I was 22 years old when I experienced my first real heartbreak. Convinced that he was the love of my life, I was devastated when he abruptly ended it after a year of dating. I felt my whole world crumbling down around me, like my entire existence had been circulating around this one person and event. I was the poster child for the clingy ex-girlfriend. Not able to eat or sleep, I barricaded myself in my room for days, blasting Adele on repeat until I was convinced that she was the only person in the world who could possibly understand the pain I was feeling.
But what if the breakup blues aren’t just you being sad and pathetic? What if our bodies are actually forcing us to feel that way?
Well, good news (kind of): that’s exactly what’s happening! During every breakup, our bodies experience a sort of relationship “detox” as we literally sober up from that relationship we stayed in for way too long. See? It’s not all in our heads--it’s in our bodies, too.
So what exactly is going on? Here are five ways our bodies react during a painful breakup:
#1. Your brain hurts.
During a breakup, the brain fires off pain synapses which convince the body that it is physically hurting. According to a 2010 study published in the Journal of Neurophysiology, when an individual is shown a picture of their ex, activity in the brain registers the event as physical pain. Many people even experience achiness and illness during a breakup, suffering from severe withdrawal-like symptoms--all of which can lead to those late-night “please take me back” phone calls we always wind up regretting.
#2. Your heart enlarges.
So, Broken Heart Syndrome is actually a thing--and, yes, you can die from it. When dealing with high emotional stress, a part of the heart can temporarily enlarge, impeding the heart’s ability to pump correctly. According to the American Heart Association, Broken Heart Syndrome can lead to short-term heart muscle failure, often resembling a heart attack. So it’s no joke when you feel like your heart literally hurts.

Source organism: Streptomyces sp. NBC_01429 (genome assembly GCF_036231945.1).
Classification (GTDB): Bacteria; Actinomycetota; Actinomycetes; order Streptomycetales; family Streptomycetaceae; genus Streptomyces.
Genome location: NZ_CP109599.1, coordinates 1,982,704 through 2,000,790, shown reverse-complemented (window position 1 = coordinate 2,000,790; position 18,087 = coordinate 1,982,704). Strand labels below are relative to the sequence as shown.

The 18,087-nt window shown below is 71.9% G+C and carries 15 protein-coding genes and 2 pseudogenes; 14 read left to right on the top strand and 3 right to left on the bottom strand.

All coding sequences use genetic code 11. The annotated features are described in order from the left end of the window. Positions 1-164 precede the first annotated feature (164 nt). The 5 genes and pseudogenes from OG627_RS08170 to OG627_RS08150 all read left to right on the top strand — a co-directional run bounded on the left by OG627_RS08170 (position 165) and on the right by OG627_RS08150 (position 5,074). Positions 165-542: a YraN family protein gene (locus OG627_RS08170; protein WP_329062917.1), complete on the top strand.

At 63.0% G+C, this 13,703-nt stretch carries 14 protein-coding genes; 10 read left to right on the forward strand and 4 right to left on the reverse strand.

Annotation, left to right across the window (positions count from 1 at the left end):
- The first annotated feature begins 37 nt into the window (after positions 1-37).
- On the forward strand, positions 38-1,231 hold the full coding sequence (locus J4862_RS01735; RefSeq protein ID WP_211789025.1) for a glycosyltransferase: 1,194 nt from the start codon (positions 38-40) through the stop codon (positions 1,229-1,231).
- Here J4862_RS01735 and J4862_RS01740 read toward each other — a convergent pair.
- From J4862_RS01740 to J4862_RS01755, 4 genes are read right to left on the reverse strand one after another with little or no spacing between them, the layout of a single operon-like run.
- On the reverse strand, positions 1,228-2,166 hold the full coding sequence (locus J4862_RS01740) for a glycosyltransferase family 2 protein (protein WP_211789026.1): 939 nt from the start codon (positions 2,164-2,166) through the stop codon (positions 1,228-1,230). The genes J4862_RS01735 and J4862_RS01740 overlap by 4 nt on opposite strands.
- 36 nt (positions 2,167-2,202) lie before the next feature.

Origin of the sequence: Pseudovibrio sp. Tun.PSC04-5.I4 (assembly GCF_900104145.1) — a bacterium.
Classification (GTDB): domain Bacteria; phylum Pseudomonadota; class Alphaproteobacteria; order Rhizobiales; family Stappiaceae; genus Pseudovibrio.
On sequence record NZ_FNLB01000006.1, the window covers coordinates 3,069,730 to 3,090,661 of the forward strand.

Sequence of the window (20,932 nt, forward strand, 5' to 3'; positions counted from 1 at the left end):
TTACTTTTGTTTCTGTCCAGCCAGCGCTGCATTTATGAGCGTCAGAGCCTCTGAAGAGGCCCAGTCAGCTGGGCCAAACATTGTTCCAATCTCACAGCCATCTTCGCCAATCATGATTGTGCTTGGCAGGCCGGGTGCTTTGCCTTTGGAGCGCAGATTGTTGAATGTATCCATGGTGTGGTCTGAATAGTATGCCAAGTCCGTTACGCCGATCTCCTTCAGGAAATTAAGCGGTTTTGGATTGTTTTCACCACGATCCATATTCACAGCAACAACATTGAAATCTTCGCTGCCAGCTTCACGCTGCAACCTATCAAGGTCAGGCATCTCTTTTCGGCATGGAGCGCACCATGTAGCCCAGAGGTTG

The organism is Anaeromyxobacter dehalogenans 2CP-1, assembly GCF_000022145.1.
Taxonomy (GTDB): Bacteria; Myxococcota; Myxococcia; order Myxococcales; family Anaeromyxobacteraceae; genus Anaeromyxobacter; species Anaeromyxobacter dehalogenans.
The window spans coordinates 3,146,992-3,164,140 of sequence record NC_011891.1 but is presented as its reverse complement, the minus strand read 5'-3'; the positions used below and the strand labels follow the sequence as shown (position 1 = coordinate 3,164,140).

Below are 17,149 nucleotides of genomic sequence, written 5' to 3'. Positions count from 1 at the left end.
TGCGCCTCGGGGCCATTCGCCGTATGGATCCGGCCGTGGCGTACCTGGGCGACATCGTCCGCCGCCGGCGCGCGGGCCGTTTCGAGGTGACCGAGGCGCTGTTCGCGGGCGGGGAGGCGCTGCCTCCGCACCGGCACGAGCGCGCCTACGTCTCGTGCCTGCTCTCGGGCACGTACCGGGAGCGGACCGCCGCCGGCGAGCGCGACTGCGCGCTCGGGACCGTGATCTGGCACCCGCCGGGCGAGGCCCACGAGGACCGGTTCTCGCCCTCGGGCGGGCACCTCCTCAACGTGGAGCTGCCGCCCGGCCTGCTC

#3.You're stressed out.
Normally, when the body is stressed out, it releases adrenaline. During a break-up, however, the body thinks it’s in severe pain and therefore releases the stress hormone cortisol. This hormone makes people feel panicked, anxious, and out of control, leading to increased blood pressure, heart rate, and irrational behavior. There’s a silver lining to this, though: the next time you catch yourself stalking your ex's Facebook account until 3:00am while hysterically crying and calling out their name, you can totally just blame your hormones!
#4. You have digestive problems.
When dealing with long-term stress and anxiety, many people get stomachaches. These pains are the digestive system shutting down, causing such things as irritable bowel syndrome, heartburn and indigestion. Many people also experience weight gain during a breakup--and not just from all the ice cream we’ve consumed while trying to make the pain stop. When high levels of cortisol are released, the body begins to store excess abdominal fat. (The ice cream doesn’t help, though.)
#5. You have an identity crisis.
After a relationship has ended, many feel that they don’t know who they are without the other person, leading them to a post-breakup life crisis. Some people take this on as a challenge to reinvent themselves into the person they always wanted to be, while others take up destructive behavior and spiral into depression and anxiety.
See? You’re not making it up. But you can’t get over this phase by going under--you have to go through it to reach the other side. The breakup pain may seem unbearable at first, but with a little time, a little Adele, and a lot of self-love, soon you’ll be feeling more badass than before!